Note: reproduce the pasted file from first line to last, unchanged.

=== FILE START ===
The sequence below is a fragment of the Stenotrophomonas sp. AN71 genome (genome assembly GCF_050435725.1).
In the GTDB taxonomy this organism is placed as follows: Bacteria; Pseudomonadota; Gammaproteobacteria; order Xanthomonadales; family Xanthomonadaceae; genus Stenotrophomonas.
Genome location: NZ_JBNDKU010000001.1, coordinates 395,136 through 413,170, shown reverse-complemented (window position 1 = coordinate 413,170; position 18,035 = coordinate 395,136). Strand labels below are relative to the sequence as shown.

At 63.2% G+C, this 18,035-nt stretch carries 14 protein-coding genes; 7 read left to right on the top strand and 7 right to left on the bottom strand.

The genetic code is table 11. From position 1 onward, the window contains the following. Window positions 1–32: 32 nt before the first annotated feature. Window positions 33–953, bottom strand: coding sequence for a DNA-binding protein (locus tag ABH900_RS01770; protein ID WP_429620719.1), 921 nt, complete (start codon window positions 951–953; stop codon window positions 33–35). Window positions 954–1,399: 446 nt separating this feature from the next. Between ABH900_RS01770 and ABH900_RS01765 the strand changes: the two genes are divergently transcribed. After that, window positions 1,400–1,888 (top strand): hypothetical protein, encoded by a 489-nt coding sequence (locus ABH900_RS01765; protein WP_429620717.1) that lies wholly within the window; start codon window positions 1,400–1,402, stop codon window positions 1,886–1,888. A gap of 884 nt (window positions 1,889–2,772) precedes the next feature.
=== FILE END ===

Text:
The sequence below is a fragment of the Stenotrophomonas sp. AN71 genome (genome assembly GCF_050435725.1).
In the GTDB taxonomy this organism is placed as follows: Bacteria; Pseudomonadota; Gammaproteobacteria; order Xanthomonadales; family Xanthomonadaceae; genus Stenotrophomonas.
Genome location: NZ_JBNDKU010000001.1, coordinates 395,136 through 413,170, shown reverse-complemented (window position 1 = coordinate 413,170; position 18,035 = coordinate 395,136). Strand labels below are relative to the sequence as shown.

At 63.2% G+C, this 18,035-nt stretch carries 14 protein-coding genes; 7 read left to right on the top strand and 7 right to left on the bottom strand.

The genetic code is table 11. From position 1 onward, the window contains the following. Window positions 1–32: 32 nt before the first annotated feature. Window positions 33–953, bottom strand: coding sequence for a DNA-binding protein (locus tag ABH900_RS01770; protein ID WP_429620719.1), 921 nt, complete (start codon window positions 951–953; stop codon window positions 33–35). Window positions 954–1,399: 446 nt separating this feature from the next. Between ABH900_RS01770 and ABH900_RS01765 the strand changes: the two genes are divergently transcribed. After that, window positions 1,400–1,888 (top strand): hypothetical protein, encoded by a 489-nt coding sequence (locus ABH900_RS01765; protein WP_429620717.1) that lies wholly within the window; start codon window positions 1,400–1,402, stop codon window positions 1,886–1,888. A gap of 884 nt (window positions 1,889–2,772) precedes the next feature.